Annuity curbs 'harming infrastructure push'

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Insurance companies investing billions in the bond market have warned that restrictive rules on vast pools of annuity money are stifling Britain’s infrastructure  building push.

A raft of institutions told the Treasury Select Committee that an aspect of Solvency II law called the matching adjustment, which is overseen by the Prudential Regulation Authority (PRA), was halting investment of annuity funds into UK infrastructure projects and other assets.

The matching adjustment effectively makes it harder for insurers to use their annuity funds to buy lower-rated bonds which are typically used to back the construction of UK building projects. Some want the PRA to take a more flexible approach to the rule and open the floodgates to greater investment.

“It is difficult to see any benefit from tightly restricting trading in annuity books,” Prudential said. “Solvency II effectively ensures that there is a decreasing level of capital available over time to finance the ‘real’ economy.”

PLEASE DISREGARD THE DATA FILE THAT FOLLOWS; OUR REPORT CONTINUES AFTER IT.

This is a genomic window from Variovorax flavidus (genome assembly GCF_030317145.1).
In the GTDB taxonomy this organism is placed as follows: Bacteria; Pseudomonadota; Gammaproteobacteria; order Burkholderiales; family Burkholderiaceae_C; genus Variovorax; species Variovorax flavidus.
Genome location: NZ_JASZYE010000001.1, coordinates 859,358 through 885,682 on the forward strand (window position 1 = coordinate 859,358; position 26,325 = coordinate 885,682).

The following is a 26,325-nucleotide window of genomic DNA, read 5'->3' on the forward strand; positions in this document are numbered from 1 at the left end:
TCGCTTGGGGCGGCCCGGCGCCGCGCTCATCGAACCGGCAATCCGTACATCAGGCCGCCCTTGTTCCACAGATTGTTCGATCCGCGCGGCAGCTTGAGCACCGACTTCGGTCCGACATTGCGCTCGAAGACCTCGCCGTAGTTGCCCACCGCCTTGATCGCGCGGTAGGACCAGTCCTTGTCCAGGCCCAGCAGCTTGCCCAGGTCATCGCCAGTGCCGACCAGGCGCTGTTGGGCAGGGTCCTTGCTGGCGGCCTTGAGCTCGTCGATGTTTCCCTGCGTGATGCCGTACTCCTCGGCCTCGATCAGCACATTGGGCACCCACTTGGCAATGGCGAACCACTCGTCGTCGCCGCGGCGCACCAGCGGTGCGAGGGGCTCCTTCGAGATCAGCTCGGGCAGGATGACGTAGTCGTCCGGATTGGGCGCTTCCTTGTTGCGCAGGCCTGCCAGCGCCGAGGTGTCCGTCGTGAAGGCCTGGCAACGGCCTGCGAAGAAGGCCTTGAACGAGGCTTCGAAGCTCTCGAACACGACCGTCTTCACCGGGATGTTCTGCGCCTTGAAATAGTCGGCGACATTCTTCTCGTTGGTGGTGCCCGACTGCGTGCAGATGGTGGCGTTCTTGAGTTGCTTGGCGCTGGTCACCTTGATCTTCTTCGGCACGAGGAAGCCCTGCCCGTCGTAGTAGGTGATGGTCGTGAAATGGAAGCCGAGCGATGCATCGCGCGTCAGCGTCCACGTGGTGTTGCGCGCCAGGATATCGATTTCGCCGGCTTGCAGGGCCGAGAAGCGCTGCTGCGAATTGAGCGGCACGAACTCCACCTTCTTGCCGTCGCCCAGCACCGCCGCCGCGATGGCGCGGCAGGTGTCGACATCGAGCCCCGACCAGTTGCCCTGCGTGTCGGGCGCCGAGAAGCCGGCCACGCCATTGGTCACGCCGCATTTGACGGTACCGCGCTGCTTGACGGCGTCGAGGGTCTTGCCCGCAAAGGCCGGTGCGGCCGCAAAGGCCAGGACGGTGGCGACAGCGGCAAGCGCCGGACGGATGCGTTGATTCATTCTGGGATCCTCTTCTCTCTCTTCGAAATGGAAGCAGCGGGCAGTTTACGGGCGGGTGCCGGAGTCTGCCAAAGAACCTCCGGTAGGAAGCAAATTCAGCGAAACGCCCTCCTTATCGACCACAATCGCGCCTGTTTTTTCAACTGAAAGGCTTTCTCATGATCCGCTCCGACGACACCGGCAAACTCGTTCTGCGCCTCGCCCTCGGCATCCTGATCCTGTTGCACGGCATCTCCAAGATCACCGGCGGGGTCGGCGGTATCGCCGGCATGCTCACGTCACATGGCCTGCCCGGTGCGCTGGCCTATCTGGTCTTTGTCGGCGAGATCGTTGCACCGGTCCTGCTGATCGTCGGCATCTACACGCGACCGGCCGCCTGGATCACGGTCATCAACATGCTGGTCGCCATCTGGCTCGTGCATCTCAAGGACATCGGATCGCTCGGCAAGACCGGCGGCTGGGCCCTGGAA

Chancellor Philip Hammond (pictured) last month made infrastructure the centrepiece of his plan to solve Britain’s productivity gap.

Insurer Willis Towers Watson also said that demand for assets like callable bonds and lifetime mortgages — which were snapped up in droves by insurers before Solvency II — had become “distorted” because they are no longer eligible for insurers to buy under the matching adjustment.

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December 7, 2016 |
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